Whether the homosexual activists like it or not, and I know this isn’t politically correct to say this, but not everybody wants to see that. I know that that’s offensive to the activist crowd, they want us all to see it, they want us all to approve of it, they want us all to call it blessed and okay and rejoice and have parties and throw confetti in the air over this whole thing. But the fact of the matter is it’s a moral issue. You will always have Christians who will disagree with this and why should the rights of the activists trump the rights of Christians?
By this same logic why should the rights of the black people have trumped the rights of Southern slave owners?
Got an answer for that one, Janet?
I’m sure you do. I’m equally sure that it’s fucking stupid and decidedly unscientific.
(And what about people who are offended by low IQ idiots like Janet Mefford, don’t we have any rights?)
Advice to Janet Mefferd from the Holy Book itself:
If thine eye offend thee, pluck it out.
That’s right, Janet, gouge your own eyes out if you’re offended by gay people. The Bible IS the inerrant word of God, isn’t it? Out they go!
Barring that, stay at home and keep the door locked and the TV off. The 21st century is gonna really suck for you otherwise, doll.
A very, very happy birthday to the very, very wonderful Yoko Ono who turns 80 today!
I was introduced to Yoko Ono (I mean the concept of her; her work) when I was a little kid, probably 6 years old, and I found a copy of her book Grapefruit at a church rummage sale for like a quarter. I’m not trying to impress anyone with how smart or sophisticated I was when I was a small child, Grapefruit was something I stumbled across. All I knew about her then was that she had something to do (I didn’t know what, exactly) with the Beatles, who I was all into because I’d recently seen Yellow Submarine.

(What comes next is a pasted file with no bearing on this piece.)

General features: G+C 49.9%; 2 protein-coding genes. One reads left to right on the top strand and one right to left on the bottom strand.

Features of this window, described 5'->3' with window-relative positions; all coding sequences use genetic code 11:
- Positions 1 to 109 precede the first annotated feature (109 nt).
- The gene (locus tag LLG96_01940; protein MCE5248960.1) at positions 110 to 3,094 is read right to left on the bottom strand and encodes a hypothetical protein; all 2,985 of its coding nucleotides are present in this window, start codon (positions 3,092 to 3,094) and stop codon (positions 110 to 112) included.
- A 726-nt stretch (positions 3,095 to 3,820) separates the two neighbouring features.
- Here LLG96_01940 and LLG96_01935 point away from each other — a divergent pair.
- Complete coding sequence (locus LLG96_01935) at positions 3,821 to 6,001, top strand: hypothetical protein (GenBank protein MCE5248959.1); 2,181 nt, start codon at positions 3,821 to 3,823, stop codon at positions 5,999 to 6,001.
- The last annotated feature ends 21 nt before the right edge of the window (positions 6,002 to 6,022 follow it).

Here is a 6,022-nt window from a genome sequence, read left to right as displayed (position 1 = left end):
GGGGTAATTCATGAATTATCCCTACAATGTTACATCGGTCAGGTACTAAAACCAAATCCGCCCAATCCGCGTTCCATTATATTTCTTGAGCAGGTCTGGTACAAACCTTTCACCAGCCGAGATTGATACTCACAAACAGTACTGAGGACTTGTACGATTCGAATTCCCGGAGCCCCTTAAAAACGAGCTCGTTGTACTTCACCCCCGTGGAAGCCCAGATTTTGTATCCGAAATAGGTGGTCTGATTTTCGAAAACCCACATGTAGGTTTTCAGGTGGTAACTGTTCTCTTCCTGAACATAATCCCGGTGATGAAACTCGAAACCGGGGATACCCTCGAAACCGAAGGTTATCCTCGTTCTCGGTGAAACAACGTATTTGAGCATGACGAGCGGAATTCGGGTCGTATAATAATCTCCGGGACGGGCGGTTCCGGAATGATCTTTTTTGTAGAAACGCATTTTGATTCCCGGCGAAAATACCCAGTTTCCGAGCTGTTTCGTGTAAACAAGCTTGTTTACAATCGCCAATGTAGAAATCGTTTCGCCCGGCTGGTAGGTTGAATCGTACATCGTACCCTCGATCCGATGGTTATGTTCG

Grapefruit, a tiny book of the short, simplistic, whimsical and often hilarious artistic aphorisms Yoko is known for, is not exactly beyond the comprehension level of a precocious child. Here are some examples:
Carry a bag of peas.
Leave a pea wherever you go.
Steal all the clocks and watches
in the world.
Imagine the clouds dripping.
Dig a hole in your garden to
put them in.
It helps if you imagine Yoko’s voice reading it. For me it was love at first sight. I have always been in love with Grapefruit and with Yoko Ono. There has never been a time in my life when I wasn’t. I grabbed her albums from cut-out bins and garage sales throughout the 70s. Yoko was awesome and made music like no other!
I never got the whole “Yoko sucks” thing. It seemed so idiotic to me, then as now (I can see someone thinking that in 1975, but after post-punk showed just how ahead of her time she was? There’s no excuse anymore!).
Yoko Ono is a charter member of my pantheon of personal heroes. I even own a “Box of Smile,” her conceptual art piece that was mass produced in 1971 (It’s a small plastic box with a mirror inside. I have never—and I repeat NEVER—seen someone fail to crack a smile when they open it, not once).
When Yoko Ono announced on her Twitter feed in 2009 that she would answer some questions, she answered mine in the first batch. Keeping in mind what I wrote above, here’s what I asked and her reply:
Do you find that children “get” your conceptual art pieces better than adults?
Not necessarily. There are kids who think they are grown ups and don’t want to know anything that smells like kids stuff. And there are grown-ups who are still kids at heart who clearly get my work.
That made my day, I can assure you.
An excerpt from Yoko’s “Mind Train”:
Below, Yoko tells interviewer David Frost, in 1967: “My ultimate goal in film-making is to make a film which includes a smiling face snap of every single human being in the world.”